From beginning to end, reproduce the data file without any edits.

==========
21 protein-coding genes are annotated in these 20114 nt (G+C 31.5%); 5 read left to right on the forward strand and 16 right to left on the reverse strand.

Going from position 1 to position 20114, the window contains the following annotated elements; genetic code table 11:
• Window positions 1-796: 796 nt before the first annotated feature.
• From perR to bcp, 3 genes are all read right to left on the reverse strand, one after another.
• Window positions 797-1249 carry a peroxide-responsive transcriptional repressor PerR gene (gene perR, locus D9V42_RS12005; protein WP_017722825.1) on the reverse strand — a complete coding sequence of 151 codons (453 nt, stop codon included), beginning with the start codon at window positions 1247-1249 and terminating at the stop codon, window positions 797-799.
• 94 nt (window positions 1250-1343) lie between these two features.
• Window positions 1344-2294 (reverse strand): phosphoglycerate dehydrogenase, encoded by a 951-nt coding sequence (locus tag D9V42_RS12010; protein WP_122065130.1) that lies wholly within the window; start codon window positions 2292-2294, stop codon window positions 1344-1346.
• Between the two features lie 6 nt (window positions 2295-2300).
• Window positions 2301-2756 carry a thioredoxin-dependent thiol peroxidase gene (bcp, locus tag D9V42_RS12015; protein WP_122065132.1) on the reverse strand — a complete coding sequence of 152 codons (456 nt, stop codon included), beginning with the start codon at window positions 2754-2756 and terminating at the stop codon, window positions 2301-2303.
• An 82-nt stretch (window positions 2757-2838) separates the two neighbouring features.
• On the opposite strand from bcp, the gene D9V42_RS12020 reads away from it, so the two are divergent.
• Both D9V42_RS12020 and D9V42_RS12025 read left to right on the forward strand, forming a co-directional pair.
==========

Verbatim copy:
21 protein-coding genes are annotated in these 20114 nt (G+C 31.5%); 5 read left to right on the forward strand and 16 right to left on the reverse strand.

Going from position 1 to position 20114, the window contains the following annotated elements; genetic code table 11:
• Window positions 1-796: 796 nt before the first annotated feature.
• From perR to bcp, 3 genes are all read right to left on the reverse strand, one after another.
• Window positions 797-1249 carry a peroxide-responsive transcriptional repressor PerR gene (gene perR, locus D9V42_RS12005; protein WP_017722825.1) on the reverse strand — a complete coding sequence of 151 codons (453 nt, stop codon included), beginning with the start codon at window positions 1247-1249 and terminating at the stop codon, window positions 797-799.
• 94 nt (window positions 1250-1343) lie between these two features.
• Window positions 1344-2294 (reverse strand): phosphoglycerate dehydrogenase, encoded by a 951-nt coding sequence (locus tag D9V42_RS12010; protein WP_122065130.1) that lies wholly within the window; start codon window positions 2292-2294, stop codon window positions 1344-1346.
• Between the two features lie 6 nt (window positions 2295-2300).
• Window positions 2301-2756 carry a thioredoxin-dependent thiol peroxidase gene (bcp, locus tag D9V42_RS12015; protein WP_122065132.1) on the reverse strand — a complete coding sequence of 152 codons (456 nt, stop codon included), beginning with the start codon at window positions 2754-2756 and terminating at the stop codon, window positions 2301-2303.
• An 82-nt stretch (window positions 2757-2838) separates the two neighbouring features.
• On the opposite strand from bcp, the gene D9V42_RS12020 reads away from it, so the two are divergent.
• Both D9V42_RS12020 and D9V42_RS12025 read left to right on the forward strand, forming a co-directional pair.